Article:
WordPress used to come with a default about page, but now it comes with a default sample page. A quick google search showed that there are 1.1 million sites that still have the sample page on their site. Most folks don’t know about it or they simply don’t want to delete it.
Go ahead and delete this page if you are not using it.
18. Failing to Moderate Comments
Often when developers setup sites for small businesses, they fail to provide proper training. This results in their clients not knowing how to manage their WordPress sites. By the time they realize, they have a tons of work to do. One of our users ran into this issue, and he is still working on getting caught up.
If you don’t want comments on your site, then simply turn them off using the Disable Comments plugin.
19. Error Establishing Database Connection
This is less of a mistake, and more of an error. But this can happen due to a mistake. Were you using the same password for your database as your cPanel password? If you did and changed that password, then your WordPress site will return an error establishing database connection error. This is why you should always create a database specific user.
This error can happen for other reasons as well. Refer to the article above to see all other fixes.
20. White Screen of Death
If you are over 18 years old, then you have experienced the blue screen of death on your PC. Well WordPress has a similar error called the White Screen of Death. This happens when you install a bad plugin or theme that exhausts the memory limit of your site. You can easily fix it by increasing the memory limit in most cases.
For all other fixes see: How to fix the WordPress White Screen of Death
21. Crazy Long Archives
When starting with WordPress, the archive widget looks very cool because it shows all the months you have been blogging. After a year, it starts to look a bit annoying and cluttered. This also makes your sidebar insanely long which doesn’t look very good. In these cases, you want to create a custom archives page.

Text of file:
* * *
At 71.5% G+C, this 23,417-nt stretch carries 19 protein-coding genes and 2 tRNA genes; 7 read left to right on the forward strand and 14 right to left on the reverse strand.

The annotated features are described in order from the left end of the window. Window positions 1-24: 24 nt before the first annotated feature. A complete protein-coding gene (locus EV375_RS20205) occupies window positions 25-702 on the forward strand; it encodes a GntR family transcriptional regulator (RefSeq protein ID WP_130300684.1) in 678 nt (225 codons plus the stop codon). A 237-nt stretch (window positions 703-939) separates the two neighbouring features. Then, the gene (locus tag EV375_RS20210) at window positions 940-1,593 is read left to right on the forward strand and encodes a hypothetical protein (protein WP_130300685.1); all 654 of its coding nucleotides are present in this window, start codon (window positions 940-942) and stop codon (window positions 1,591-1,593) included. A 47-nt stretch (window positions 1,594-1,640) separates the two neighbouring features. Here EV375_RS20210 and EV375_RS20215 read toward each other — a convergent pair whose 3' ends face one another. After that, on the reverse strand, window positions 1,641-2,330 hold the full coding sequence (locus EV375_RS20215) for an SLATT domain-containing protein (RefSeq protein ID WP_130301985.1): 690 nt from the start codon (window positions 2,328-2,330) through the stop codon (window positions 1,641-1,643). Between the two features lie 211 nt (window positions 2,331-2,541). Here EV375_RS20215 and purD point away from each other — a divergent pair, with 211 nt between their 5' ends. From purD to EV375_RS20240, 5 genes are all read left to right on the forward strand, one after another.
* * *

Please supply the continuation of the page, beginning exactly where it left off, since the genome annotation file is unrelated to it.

22. Not Saving Images for the Web
As a beginner, we don’t really care about performance, storage space and such which is why we upload non-optimized images. As we get more experienced we realize that the images we uploaded could have been so much smaller if only we compressed it for web. Often the quality doesn’t go away either.
23. Ignoring Security
Often users don’t care about their site security until they get hacked. This is also why they don’t make backups at first either. We strongly recommend that you try to improve your WordPress security. Few things you can do:
- Create a Backup
- Install Limit Login Attempts
- Use Two-Factor Authentication with Google Authenticator
- Start using Sucuri – Here are 5 reasons why we use Sucuri
24. Hard Coding Everything
When starting out most DIY users hard code everything in their custom page templates. There is nothing wrong with that, but it just makes things harder to manage if you want to pass things on.
The reason why people love WordPress is because it is easy to use. If you hard-code everything, then it defeats the purpose. This is why you should try to utilize coding best practices and standards.
25. Not Learning More
One of the worst mistakes you can make is not learning more about the platform that you use. There are new plugins and solutions coming out every day. Some that significantly improve the way things were done before. This is why we always recommend our readers to make a conscious effort to learn more about WordPress and get involved.
The easiest way to do this would be to read WPBeginner regularly. Join our newsletter from the sidebar to get daily and/or weekly updates, so you are always up to date with all the cool things and tools.
We also encourage that you follow @wpbeginner on twitter because we post a lot of small but important updates there. We have also created a list of WordPress Experts that you can follow from one place. If there is something interesting going in the WordPress world, then these folks will be talking about it. You can also find tons of insider scoop there.
To get involved with the open source project, the best resource is to look at the make.wordpress.org site. This will take you to the areas where you are most interested in contributing.
We hope that you found this article about 25 most common WordPress mistakes that you should avoid. What are some mistakes that you have made in the past? Let us know by leaving a comment below.